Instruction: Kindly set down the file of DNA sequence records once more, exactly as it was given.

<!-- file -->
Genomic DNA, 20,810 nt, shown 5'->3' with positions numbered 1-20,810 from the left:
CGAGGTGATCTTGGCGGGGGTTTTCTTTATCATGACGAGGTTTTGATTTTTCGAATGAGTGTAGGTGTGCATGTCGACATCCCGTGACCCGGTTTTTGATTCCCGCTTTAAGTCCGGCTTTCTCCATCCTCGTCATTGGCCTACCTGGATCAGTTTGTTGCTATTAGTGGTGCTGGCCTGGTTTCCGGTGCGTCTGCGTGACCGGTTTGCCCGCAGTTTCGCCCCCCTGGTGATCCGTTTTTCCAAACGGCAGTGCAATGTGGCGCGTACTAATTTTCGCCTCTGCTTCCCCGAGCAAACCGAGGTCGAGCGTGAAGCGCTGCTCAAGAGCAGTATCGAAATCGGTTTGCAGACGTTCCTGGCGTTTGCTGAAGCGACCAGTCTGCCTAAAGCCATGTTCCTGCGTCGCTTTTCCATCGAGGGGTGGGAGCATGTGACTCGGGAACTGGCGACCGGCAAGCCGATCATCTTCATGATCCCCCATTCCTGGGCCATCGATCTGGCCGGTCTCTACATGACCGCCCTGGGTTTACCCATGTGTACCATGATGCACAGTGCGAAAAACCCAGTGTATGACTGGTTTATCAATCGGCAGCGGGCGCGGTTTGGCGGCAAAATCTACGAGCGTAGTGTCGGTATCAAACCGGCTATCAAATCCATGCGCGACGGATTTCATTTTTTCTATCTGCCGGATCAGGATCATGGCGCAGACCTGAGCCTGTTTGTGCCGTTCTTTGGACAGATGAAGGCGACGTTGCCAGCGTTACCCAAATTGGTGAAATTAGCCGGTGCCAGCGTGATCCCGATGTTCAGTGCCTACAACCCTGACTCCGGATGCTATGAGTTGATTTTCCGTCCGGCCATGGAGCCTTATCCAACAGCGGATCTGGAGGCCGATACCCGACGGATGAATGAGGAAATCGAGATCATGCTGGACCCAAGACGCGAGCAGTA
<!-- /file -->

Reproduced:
Genomic DNA, 20,810 nt, shown 5'->3' with positions numbered 1-20,810 from the left:
CGAGGTGATCTTGGCGGGGGTTTTCTTTATCATGACGAGGTTTTGATTTTTCGAATGAGTGTAGGTGTGCATGTCGACATCCCGTGACCCGGTTTTTGATTCCCGCTTTAAGTCCGGCTTTCTCCATCCTCGTCATTGGCCTACCTGGATCAGTTTGTTGCTATTAGTGGTGCTGGCCTGGTTTCCGGTGCGTCTGCGTGACCGGTTTGCCCGCAGTTTCGCCCCCCTGGTGATCCGTTTTTCCAAACGGCAGTGCAATGTGGCGCGTACTAATTTTCGCCTCTGCTTCCCCGAGCAAACCGAGGTCGAGCGTGAAGCGCTGCTCAAGAGCAGTATCGAAATCGGTTTGCAGACGTTCCTGGCGTTTGCTGAAGCGACCAGTCTGCCTAAAGCCATGTTCCTGCGTCGCTTTTCCATCGAGGGGTGGGAGCATGTGACTCGGGAACTGGCGACCGGCAAGCCGATCATCTTCATGATCCCCCATTCCTGGGCCATCGATCTGGCCGGTCTCTACATGACCGCCCTGGGTTTACCCATGTGTACCATGATGCACAGTGCGAAAAACCCAGTGTATGACTGGTTTATCAATCGGCAGCGGGCGCGGTTTGGCGGCAAAATCTACGAGCGTAGTGTCGGTATCAAACCGGCTATCAAATCCATGCGCGACGGATTTCATTTTTTCTATCTGCCGGATCAGGATCATGGCGCAGACCTGAGCCTGTTTGTGCCGTTCTTTGGACAGATGAAGGCGACGTTGCCAGCGTTACCCAAATTGGTGAAATTAGCCGGTGCCAGCGTGATCCCGATGTTCAGTGCCTACAACCCTGACTCCGGATGCTATGAGTTGATTTTCCGTCCGGCCATGGAGCCTTATCCAACAGCGGATCTGGAGGCCGATACCCGACGGATGAATGAGGAAATCGAGATCATGCTGGACCCAAGACGCGAGCAGTA